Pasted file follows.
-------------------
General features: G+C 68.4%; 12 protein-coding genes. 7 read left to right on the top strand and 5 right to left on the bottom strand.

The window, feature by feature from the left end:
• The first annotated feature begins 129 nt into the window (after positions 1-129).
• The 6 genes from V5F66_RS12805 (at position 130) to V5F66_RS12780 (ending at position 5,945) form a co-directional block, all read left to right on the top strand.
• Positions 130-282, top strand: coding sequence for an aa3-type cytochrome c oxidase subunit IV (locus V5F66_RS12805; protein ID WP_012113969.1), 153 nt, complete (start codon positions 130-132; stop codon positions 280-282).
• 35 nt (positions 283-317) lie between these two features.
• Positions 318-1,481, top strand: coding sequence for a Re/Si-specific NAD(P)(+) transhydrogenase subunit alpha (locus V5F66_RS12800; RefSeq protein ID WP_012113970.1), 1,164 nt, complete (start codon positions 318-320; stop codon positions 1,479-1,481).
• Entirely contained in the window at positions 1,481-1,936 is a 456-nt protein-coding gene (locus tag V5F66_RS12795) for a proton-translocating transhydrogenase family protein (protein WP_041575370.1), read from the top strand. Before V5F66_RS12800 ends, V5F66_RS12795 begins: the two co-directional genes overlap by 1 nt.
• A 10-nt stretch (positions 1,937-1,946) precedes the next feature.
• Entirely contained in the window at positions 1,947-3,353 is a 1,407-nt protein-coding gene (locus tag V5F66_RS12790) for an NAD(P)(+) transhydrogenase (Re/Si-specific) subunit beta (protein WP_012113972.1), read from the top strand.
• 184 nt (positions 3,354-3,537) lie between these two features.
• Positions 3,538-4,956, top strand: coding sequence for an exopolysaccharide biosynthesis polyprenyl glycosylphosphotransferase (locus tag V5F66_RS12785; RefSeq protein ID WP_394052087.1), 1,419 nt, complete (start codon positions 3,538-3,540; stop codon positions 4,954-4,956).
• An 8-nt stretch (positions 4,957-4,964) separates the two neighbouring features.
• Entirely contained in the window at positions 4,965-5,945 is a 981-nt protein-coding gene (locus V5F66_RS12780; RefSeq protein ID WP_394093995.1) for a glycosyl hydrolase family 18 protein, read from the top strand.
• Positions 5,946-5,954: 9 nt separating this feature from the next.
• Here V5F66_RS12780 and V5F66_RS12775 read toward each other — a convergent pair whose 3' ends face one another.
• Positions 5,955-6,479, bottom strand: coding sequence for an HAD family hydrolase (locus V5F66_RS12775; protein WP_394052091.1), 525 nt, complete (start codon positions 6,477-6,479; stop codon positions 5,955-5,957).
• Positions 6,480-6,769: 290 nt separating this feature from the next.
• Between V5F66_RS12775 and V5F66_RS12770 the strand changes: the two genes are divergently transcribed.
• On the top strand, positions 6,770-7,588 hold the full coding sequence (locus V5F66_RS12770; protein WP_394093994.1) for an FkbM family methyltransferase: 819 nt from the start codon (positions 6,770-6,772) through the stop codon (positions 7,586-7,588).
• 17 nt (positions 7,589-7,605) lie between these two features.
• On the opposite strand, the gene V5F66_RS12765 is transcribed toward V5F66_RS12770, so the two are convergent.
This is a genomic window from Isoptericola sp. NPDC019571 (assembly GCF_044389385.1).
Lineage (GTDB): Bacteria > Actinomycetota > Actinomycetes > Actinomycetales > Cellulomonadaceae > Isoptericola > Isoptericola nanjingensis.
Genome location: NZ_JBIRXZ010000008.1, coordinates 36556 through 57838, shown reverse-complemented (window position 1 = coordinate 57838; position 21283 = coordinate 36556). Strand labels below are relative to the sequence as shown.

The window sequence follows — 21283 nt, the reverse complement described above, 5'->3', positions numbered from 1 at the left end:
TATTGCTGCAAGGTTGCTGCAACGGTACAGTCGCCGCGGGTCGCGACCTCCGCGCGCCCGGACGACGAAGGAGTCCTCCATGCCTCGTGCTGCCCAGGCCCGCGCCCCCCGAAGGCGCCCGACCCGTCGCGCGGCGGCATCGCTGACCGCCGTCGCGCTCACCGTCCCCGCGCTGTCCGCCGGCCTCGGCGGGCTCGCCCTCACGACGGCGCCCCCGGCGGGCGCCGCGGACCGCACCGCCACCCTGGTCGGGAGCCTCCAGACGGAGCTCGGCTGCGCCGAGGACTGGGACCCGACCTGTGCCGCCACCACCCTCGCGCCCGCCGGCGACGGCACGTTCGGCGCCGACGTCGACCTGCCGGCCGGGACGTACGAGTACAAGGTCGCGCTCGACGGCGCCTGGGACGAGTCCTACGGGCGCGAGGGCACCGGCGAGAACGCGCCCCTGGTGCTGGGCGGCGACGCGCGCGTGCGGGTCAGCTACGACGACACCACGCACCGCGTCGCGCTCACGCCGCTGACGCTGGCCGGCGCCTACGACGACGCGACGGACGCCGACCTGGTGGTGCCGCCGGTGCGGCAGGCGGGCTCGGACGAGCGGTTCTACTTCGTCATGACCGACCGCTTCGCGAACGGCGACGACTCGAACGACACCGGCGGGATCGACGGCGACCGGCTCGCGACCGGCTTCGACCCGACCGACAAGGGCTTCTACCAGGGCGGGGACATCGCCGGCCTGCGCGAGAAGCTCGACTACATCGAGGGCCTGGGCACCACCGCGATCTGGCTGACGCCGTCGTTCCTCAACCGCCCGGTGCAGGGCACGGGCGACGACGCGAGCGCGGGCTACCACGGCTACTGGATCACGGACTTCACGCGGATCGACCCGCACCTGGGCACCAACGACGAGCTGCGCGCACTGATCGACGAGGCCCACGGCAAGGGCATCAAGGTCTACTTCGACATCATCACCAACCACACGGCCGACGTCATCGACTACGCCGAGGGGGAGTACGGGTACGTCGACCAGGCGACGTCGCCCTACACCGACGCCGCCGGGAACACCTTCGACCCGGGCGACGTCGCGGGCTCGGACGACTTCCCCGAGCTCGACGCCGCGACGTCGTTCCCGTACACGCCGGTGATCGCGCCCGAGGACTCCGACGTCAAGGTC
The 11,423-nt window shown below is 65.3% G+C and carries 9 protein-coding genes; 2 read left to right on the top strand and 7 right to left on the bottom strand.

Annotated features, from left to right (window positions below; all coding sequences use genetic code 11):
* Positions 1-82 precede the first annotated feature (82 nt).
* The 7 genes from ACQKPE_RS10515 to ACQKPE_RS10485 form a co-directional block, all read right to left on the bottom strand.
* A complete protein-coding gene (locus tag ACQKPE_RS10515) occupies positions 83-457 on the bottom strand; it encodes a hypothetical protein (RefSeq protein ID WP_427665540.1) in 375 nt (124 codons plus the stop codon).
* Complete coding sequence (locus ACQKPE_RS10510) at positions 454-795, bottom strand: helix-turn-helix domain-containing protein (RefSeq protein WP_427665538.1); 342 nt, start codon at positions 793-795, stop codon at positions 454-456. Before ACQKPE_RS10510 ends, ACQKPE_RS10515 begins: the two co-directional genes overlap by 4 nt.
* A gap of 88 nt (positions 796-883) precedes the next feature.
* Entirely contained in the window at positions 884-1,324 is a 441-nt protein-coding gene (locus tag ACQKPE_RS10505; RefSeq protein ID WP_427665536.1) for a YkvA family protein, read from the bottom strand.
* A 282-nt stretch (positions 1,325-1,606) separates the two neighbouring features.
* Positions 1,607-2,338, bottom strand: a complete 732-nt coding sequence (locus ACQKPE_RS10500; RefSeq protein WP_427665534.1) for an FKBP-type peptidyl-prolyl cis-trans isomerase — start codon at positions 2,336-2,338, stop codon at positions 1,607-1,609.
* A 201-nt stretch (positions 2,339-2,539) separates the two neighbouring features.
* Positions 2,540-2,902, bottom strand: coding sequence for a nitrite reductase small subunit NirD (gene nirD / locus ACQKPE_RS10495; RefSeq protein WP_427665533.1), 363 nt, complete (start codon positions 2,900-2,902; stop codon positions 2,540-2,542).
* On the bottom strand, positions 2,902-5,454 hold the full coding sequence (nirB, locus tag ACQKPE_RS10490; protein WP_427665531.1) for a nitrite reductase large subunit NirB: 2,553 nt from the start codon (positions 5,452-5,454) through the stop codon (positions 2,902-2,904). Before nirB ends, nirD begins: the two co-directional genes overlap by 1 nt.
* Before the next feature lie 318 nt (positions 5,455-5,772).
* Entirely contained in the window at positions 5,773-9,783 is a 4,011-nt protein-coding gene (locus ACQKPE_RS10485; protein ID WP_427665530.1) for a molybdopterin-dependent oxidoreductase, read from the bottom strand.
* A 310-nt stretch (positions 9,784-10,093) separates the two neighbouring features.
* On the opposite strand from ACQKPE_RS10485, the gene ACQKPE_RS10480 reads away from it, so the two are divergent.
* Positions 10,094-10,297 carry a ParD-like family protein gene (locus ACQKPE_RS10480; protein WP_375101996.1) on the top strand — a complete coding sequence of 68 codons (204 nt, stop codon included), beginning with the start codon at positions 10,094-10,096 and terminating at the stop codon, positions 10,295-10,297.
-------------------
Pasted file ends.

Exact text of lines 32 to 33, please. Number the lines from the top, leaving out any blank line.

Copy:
* A complete protein-coding gene (locus tag ACQKPE_RS10515) occupies positions 83-457 on the bottom strand; it encodes a hypothetical protein (RefSeq protein ID WP_427665540.1) in 375 nt (124 codons plus the stop codon).
* Complete coding sequence (locus ACQKPE_RS10510) at positions 454-795, bottom strand: helix-turn-helix domain-containing protein (RefSeq protein WP_427665538.1); 342 nt, start codon at positions 793-795, stop codon at positions 454-456. Before ACQKPE_RS10510 ends, ACQKPE_RS10515 begins: the two co-directional genes overlap by 4 nt.